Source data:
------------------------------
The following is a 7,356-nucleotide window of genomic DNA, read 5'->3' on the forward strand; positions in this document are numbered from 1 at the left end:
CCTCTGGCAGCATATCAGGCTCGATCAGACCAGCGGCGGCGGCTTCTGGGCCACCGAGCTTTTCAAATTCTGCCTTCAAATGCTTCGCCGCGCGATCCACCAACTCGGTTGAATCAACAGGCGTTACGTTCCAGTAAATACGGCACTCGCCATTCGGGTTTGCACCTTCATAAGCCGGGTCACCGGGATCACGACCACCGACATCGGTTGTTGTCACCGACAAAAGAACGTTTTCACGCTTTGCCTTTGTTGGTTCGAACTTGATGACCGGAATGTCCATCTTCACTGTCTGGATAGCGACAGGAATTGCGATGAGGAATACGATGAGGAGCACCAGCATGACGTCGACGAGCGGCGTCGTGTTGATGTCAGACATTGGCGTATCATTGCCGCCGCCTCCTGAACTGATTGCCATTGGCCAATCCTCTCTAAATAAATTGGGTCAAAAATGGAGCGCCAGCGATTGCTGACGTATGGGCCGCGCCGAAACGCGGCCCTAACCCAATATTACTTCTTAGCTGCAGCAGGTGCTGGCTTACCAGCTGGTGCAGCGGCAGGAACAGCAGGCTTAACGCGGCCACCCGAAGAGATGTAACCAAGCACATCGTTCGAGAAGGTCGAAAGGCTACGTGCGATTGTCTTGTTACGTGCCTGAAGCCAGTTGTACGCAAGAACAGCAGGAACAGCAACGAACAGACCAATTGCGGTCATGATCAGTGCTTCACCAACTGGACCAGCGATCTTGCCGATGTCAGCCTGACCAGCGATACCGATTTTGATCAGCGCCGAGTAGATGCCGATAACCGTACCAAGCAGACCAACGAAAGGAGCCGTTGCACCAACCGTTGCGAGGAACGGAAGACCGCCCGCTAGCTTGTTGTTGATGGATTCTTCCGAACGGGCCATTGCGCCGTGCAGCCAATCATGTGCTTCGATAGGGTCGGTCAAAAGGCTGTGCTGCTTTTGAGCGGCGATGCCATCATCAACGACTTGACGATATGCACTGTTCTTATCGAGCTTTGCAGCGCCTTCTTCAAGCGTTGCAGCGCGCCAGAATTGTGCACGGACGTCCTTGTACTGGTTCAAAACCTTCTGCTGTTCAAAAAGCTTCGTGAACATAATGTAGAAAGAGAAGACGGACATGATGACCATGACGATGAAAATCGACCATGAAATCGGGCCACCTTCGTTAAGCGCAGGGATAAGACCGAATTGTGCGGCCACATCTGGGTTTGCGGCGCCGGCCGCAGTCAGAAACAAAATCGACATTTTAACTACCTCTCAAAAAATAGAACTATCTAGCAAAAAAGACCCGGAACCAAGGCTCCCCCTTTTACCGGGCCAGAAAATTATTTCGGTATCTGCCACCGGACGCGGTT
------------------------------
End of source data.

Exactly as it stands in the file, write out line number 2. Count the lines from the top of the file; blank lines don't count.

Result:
CCTCTGGCAGCATATCAGGCTCGATCAGACCAGCGGCGGCGGCTTCTGGGCCACCGAGCTTTTCAAATTCTGCCTTCAAATGCTTCGCCGCGCGATCCACCAACTCGGTTGAATCAACAGGCGTTACGTTCCAGTAAATACGGCACTCGCCATTCGGGTTTGCACCTTCATAAGCCGGGTCACCGGGATCACGACCACCGACATCGGTTGTTGTCACCGACAAAAGAACGTTTTCACGCTTTGCCTTTGTTGGTTCGAACTTGATGACCGGAATGTCCATCTTCACTGTCTGGATAGCGACAGGAATTGCGATGAGGAATACGATGAGGAGCACCAGCATGACGTCGACGAGCGGCGTCGTGTTGATGTCAGACATTGGCGTATCATTGCCGCCGCCTCCTGAACTGATTGCCATTGGCCAATCCTCTCTAAATAAATTGGGTCAAAAATGGAGCGCCAGCGATTGCTGACGTATGGGCCGCGCCGAAACGCGGCCCTAACCCAATATTACTTCTTAGCTGCAGCAGGTGCTGGCTTACCAGCTGGTGCAGCGGCAGGAACAGCAGGCTTAACGCGGCCACCCGAAGAGATGTAACCAAGCACATCGTTCGAGAAGGTCGAAAGGCTACGTGCGATTGTCTTGTTACGTGCCTGAAGCCAGTTGTACGCAAGAACAGCAGGAACAGCAACGAACAGACCAATTGCGGTCATGATCAGTGCTTCACCAACTGGACCAGCGATCTTGCCGATGTCAGCCTGACCAGCGATACCGATTTTGATCAGCGCCGAGTAGATGCCGATAACCGTACCAAGCAGACCAACGAAAGGAGCCGTTGCACCAACCGTTGCGAGGAACGGAAGACCGCCCGCTAGCTTGTTGTTGATGGATTCTTCCGAACGGGCCATTGCGCCGTGCAGCCAATCATGTGCTTCGATAGGGTCGGTCAAAAGGCTGTGCTGCTTTTGAGCGGCGATGCCATCATCAACGACTTGACGATATGCACTGTTCTTATCGAGCTTTGCAGCGCCTTCTTCAAGCGTTGCAGCGCGCCAGAATTGTGCACGGACGTCCTTGTACTGGTTCAAAACCTTCTGCTGTTCAAAAAGCTTCGTGAACATAATGTAGAAAGAGAAGACGGACATGATGACCATGACGATGAAAATCGACCATGAAATCGGGCCACCTTCGTTAAGCGCAGGGATAAGACCGAATTGTGCGGCCACATCTGGGTTTGCGGCGCCGGCCGCAGTCAGAAACAAAATCGACATTTTAACTACCTCTCAAAAAATAGAACTATCTAGCAAAAAAGACCCGGAACCAAGGCTCCCCCTTTTACCGGGCCAGAAAATTATTTCGGTATCTGCCACCGGACGCGGTT